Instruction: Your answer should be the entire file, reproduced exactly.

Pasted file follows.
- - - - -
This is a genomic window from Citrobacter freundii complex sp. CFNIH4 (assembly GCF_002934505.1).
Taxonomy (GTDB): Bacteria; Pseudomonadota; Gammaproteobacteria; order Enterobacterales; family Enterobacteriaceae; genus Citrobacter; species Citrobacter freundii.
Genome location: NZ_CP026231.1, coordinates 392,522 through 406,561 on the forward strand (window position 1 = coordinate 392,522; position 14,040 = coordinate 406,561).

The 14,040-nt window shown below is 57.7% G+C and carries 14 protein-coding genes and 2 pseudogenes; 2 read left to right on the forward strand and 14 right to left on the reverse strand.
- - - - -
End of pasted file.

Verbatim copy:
This is a genomic window from Citrobacter freundii complex sp. CFNIH4 (assembly GCF_002934505.1).
Taxonomy (GTDB): Bacteria; Pseudomonadota; Gammaproteobacteria; order Enterobacterales; family Enterobacteriaceae; genus Citrobacter; species Citrobacter freundii.
Genome location: NZ_CP026231.1, coordinates 392,522 through 406,561 on the forward strand (window position 1 = coordinate 392,522; position 14,040 = coordinate 406,561).

The 14,040-nt window shown below is 57.7% G+C and carries 14 protein-coding genes and 2 pseudogenes; 2 read left to right on the forward strand and 14 right to left on the reverse strand.